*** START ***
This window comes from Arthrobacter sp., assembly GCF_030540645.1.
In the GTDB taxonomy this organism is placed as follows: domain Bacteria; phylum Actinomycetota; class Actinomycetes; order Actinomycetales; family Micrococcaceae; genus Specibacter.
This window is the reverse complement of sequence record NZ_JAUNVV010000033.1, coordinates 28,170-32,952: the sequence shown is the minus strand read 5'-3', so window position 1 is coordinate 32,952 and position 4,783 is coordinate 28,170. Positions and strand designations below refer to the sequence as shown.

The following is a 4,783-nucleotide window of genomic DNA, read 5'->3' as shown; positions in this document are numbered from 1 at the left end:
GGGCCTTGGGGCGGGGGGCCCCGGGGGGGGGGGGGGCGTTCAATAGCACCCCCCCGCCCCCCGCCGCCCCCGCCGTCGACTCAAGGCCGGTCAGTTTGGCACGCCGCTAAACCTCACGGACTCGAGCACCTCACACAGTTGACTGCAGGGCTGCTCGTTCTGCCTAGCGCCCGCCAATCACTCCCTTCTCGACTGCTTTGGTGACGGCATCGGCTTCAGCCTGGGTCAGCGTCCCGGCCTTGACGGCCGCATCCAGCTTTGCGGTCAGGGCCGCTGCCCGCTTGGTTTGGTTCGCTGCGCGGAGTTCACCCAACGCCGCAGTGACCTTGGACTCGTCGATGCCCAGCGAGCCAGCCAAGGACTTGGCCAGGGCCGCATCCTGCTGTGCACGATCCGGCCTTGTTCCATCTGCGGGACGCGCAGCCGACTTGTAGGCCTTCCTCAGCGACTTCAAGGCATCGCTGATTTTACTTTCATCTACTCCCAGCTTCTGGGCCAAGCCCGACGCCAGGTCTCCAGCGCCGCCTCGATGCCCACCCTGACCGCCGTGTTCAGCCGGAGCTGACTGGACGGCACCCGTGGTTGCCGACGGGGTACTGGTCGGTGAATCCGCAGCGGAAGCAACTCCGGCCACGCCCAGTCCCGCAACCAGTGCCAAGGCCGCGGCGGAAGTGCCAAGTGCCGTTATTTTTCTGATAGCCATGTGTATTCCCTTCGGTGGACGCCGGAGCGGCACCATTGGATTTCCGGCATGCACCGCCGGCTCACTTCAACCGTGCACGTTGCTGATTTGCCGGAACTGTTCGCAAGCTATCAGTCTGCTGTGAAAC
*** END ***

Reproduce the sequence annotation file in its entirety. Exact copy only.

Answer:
This window comes from Arthrobacter sp., assembly GCF_030540645.1.
In the GTDB taxonomy this organism is placed as follows: domain Bacteria; phylum Actinomycetota; class Actinomycetes; order Actinomycetales; family Micrococcaceae; genus Specibacter.
This window is the reverse complement of sequence record NZ_JAUNVV010000033.1, coordinates 28,170-32,952: the sequence shown is the minus strand read 5'-3', so window position 1 is coordinate 32,952 and position 4,783 is coordinate 28,170. Positions and strand designations below refer to the sequence as shown.

The following is a 4,783-nucleotide window of genomic DNA, read 5'->3' as shown; positions in this document are numbered from 1 at the left end:
GGGCCTTGGGGCGGGGGGCCCCGGGGGGGGGGGGGGCGTTCAATAGCACCCCCCCGCCCCCCGCCGCCCCCGCCGTCGACTCAAGGCCGGTCAGTTTGGCACGCCGCTAAACCTCACGGACTCGAGCACCTCACACAGTTGACTGCAGGGCTGCTCGTTCTGCCTAGCGCCCGCCAATCACTCCCTTCTCGACTGCTTTGGTGACGGCATCGGCTTCAGCCTGGGTCAGCGTCCCGGCCTTGACGGCCGCATCCAGCTTTGCGGTCAGGGCCGCTGCCCGCTTGGTTTGGTTCGCTGCGCGGAGTTCACCCAACGCCGCAGTGACCTTGGACTCGTCGATGCCCAGCGAGCCAGCCAAGGACTTGGCCAGGGCCGCATCCTGCTGTGCACGATCCGGCCTTGTTCCATCTGCGGGACGCGCAGCCGACTTGTAGGCCTTCCTCAGCGACTTCAAGGCATCGCTGATTTTACTTTCATCTACTCCCAGCTTCTGGGCCAAGCCCGACGCCAGGTCTCCAGCGCCGCCTCGATGCCCACCCTGACCGCCGTGTTCAGCCGGAGCTGACTGGACGGCACCCGTGGTTGCCGACGGGGTACTGGTCGGTGAATCCGCAGCGGAAGCAACTCCGGCCACGCCCAGTCCCGCAACCAGTGCCAAGGCCGCGGCGGAAGTGCCAAGTGCCGTTATTTTTCTGATAGCCATGTGTATTCCCTTCGGTGGACGCCGGAGCGGCACCATTGGATTTCCGGCATGCACCGCCGGCTCACTTCAACCGTGCACGTTGCTGATTTGCCGGAACTGTTCGCAAGCTATCAGTCTGCTGTGAAAC